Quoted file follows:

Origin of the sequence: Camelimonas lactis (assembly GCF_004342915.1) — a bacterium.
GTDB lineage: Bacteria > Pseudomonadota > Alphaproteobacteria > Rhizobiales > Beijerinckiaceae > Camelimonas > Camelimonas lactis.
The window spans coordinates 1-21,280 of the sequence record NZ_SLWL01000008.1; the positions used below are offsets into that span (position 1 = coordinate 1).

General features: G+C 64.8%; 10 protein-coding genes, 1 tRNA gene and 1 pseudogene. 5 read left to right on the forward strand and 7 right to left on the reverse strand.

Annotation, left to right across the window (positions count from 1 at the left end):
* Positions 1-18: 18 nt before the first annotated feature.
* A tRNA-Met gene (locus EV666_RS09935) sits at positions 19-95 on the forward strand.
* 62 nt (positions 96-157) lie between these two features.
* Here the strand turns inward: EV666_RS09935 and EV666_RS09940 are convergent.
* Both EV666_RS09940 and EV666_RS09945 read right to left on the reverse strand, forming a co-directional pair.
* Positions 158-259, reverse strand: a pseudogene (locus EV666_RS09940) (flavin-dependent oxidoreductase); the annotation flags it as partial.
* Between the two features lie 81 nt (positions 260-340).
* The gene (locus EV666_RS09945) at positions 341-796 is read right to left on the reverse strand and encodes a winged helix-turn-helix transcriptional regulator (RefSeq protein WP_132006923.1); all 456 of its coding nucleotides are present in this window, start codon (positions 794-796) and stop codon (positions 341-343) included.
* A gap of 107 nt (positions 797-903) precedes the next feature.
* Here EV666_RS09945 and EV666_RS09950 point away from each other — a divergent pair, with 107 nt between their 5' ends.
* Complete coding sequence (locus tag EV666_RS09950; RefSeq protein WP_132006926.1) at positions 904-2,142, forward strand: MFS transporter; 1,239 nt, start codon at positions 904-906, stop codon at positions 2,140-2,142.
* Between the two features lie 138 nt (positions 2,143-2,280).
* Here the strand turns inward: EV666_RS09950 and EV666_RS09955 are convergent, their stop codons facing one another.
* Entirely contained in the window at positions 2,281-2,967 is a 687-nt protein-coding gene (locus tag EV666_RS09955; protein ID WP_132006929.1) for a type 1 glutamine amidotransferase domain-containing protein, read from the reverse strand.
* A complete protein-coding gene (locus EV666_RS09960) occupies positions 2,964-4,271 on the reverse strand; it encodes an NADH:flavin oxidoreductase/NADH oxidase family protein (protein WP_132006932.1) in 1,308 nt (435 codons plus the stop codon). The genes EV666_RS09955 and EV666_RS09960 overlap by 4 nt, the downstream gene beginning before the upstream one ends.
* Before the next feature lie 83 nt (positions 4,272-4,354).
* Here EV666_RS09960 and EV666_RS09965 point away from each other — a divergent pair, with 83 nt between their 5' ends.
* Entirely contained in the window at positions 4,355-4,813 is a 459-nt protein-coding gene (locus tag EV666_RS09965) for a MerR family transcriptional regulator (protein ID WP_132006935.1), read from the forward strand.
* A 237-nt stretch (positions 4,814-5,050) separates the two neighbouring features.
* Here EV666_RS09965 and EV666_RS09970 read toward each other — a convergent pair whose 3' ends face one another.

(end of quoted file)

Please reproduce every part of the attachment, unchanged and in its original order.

Origin of the sequence: Camelimonas lactis (assembly GCF_004342915.1) — a bacterium.
GTDB lineage: Bacteria > Pseudomonadota > Alphaproteobacteria > Rhizobiales > Beijerinckiaceae > Camelimonas > Camelimonas lactis.
The window spans coordinates 1-21,280 of the sequence record NZ_SLWL01000008.1; the positions used below are offsets into that span (position 1 = coordinate 1).

General features: G+C 64.8%; 10 protein-coding genes, 1 tRNA gene and 1 pseudogene. 5 read left to right on the forward strand and 7 right to left on the reverse strand.

Annotation, left to right across the window (positions count from 1 at the left end):
* Positions 1-18: 18 nt before the first annotated feature.
* A tRNA-Met gene (locus EV666_RS09935) sits at positions 19-95 on the forward strand.
* 62 nt (positions 96-157) lie between these two features.
* Here the strand turns inward: EV666_RS09935 and EV666_RS09940 are convergent.
* Both EV666_RS09940 and EV666_RS09945 read right to left on the reverse strand, forming a co-directional pair.
* Positions 158-259, reverse strand: a pseudogene (locus EV666_RS09940) (flavin-dependent oxidoreductase); the annotation flags it as partial.
* Between the two features lie 81 nt (positions 260-340).
* The gene (locus EV666_RS09945) at positions 341-796 is read right to left on the reverse strand and encodes a winged helix-turn-helix transcriptional regulator (RefSeq protein WP_132006923.1); all 456 of its coding nucleotides are present in this window, start codon (positions 794-796) and stop codon (positions 341-343) included.
* A gap of 107 nt (positions 797-903) precedes the next feature.
* Here EV666_RS09945 and EV666_RS09950 point away from each other — a divergent pair, with 107 nt between their 5' ends.
* Complete coding sequence (locus tag EV666_RS09950; RefSeq protein WP_132006926.1) at positions 904-2,142, forward strand: MFS transporter; 1,239 nt, start codon at positions 904-906, stop codon at positions 2,140-2,142.
* Between the two features lie 138 nt (positions 2,143-2,280).
* Here the strand turns inward: EV666_RS09950 and EV666_RS09955 are convergent, their stop codons facing one another.
* Entirely contained in the window at positions 2,281-2,967 is a 687-nt protein-coding gene (locus tag EV666_RS09955; protein ID WP_132006929.1) for a type 1 glutamine amidotransferase domain-containing protein, read from the reverse strand.
* A complete protein-coding gene (locus EV666_RS09960) occupies positions 2,964-4,271 on the reverse strand; it encodes an NADH:flavin oxidoreductase/NADH oxidase family protein (protein WP_132006932.1) in 1,308 nt (435 codons plus the stop codon). The genes EV666_RS09955 and EV666_RS09960 overlap by 4 nt, the downstream gene beginning before the upstream one ends.
* Before the next feature lie 83 nt (positions 4,272-4,354).
* Here EV666_RS09960 and EV666_RS09965 point away from each other — a divergent pair, with 83 nt between their 5' ends.
* Entirely contained in the window at positions 4,355-4,813 is a 459-nt protein-coding gene (locus tag EV666_RS09965) for a MerR family transcriptional regulator (protein ID WP_132006935.1), read from the forward strand.
* A 237-nt stretch (positions 4,814-5,050) separates the two neighbouring features.
* Here EV666_RS09965 and EV666_RS09970 read toward each other — a convergent pair whose 3' ends face one another.